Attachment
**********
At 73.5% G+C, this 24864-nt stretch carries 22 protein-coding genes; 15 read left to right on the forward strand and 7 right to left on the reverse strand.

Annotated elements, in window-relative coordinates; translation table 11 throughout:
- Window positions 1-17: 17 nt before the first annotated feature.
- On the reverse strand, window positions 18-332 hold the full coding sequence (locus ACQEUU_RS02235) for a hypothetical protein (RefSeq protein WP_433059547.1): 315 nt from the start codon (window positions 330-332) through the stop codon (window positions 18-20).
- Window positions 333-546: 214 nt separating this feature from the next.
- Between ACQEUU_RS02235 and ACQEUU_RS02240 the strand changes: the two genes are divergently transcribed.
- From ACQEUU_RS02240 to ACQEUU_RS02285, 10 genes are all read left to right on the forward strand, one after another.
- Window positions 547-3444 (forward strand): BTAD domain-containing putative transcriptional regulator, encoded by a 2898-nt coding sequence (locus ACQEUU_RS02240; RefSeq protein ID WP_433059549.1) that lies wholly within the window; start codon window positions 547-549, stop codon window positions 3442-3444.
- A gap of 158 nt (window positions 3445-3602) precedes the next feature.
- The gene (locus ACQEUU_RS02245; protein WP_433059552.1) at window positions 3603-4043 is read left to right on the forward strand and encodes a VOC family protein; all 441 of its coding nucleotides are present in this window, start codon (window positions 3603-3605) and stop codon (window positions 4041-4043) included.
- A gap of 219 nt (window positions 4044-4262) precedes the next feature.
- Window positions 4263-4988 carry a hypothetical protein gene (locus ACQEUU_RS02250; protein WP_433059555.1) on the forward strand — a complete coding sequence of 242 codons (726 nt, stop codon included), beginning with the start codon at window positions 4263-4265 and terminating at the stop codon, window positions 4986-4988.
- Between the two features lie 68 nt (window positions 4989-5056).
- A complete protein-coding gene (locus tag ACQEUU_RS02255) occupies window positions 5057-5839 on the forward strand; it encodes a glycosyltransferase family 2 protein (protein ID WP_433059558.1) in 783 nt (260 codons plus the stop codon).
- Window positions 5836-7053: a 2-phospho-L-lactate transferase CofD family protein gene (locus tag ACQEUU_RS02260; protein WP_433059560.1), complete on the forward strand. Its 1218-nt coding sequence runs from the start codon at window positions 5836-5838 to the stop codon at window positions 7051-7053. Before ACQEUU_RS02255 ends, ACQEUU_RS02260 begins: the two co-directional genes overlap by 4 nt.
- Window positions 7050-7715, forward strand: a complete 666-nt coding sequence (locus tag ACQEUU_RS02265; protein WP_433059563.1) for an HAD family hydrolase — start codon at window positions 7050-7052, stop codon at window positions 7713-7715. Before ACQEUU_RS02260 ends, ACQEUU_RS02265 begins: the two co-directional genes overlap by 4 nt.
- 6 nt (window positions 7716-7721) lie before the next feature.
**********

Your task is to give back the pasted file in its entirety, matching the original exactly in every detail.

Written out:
At 73.5% G+C, this 24864-nt stretch carries 22 protein-coding genes; 15 read left to right on the forward strand and 7 right to left on the reverse strand.

Annotated elements, in window-relative coordinates; translation table 11 throughout:
- Window positions 1-17: 17 nt before the first annotated feature.
- On the reverse strand, window positions 18-332 hold the full coding sequence (locus ACQEUU_RS02235) for a hypothetical protein (RefSeq protein WP_433059547.1): 315 nt from the start codon (window positions 330-332) through the stop codon (window positions 18-20).
- Window positions 333-546: 214 nt separating this feature from the next.
- Between ACQEUU_RS02235 and ACQEUU_RS02240 the strand changes: the two genes are divergently transcribed.
- From ACQEUU_RS02240 to ACQEUU_RS02285, 10 genes are all read left to right on the forward strand, one after another.
- Window positions 547-3444 (forward strand): BTAD domain-containing putative transcriptional regulator, encoded by a 2898-nt coding sequence (locus ACQEUU_RS02240; RefSeq protein ID WP_433059549.1) that lies wholly within the window; start codon window positions 547-549, stop codon window positions 3442-3444.
- A gap of 158 nt (window positions 3445-3602) precedes the next feature.
- The gene (locus ACQEUU_RS02245; protein WP_433059552.1) at window positions 3603-4043 is read left to right on the forward strand and encodes a VOC family protein; all 441 of its coding nucleotides are present in this window, start codon (window positions 3603-3605) and stop codon (window positions 4041-4043) included.
- A gap of 219 nt (window positions 4044-4262) precedes the next feature.
- Window positions 4263-4988 carry a hypothetical protein gene (locus ACQEUU_RS02250; protein WP_433059555.1) on the forward strand — a complete coding sequence of 242 codons (726 nt, stop codon included), beginning with the start codon at window positions 4263-4265 and terminating at the stop codon, window positions 4986-4988.
- Between the two features lie 68 nt (window positions 4989-5056).
- A complete protein-coding gene (locus tag ACQEUU_RS02255) occupies window positions 5057-5839 on the forward strand; it encodes a glycosyltransferase family 2 protein (protein ID WP_433059558.1) in 783 nt (260 codons plus the stop codon).
- Window positions 5836-7053: a 2-phospho-L-lactate transferase CofD family protein gene (locus tag ACQEUU_RS02260; protein WP_433059560.1), complete on the forward strand. Its 1218-nt coding sequence runs from the start codon at window positions 5836-5838 to the stop codon at window positions 7051-7053. Before ACQEUU_RS02255 ends, ACQEUU_RS02260 begins: the two co-directional genes overlap by 4 nt.
- Window positions 7050-7715, forward strand: a complete 666-nt coding sequence (locus tag ACQEUU_RS02265; protein WP_433059563.1) for an HAD family hydrolase — start codon at window positions 7050-7052, stop codon at window positions 7713-7715. Before ACQEUU_RS02260 ends, ACQEUU_RS02265 begins: the two co-directional genes overlap by 4 nt.
- 6 nt (window positions 7716-7721) lie before the next feature.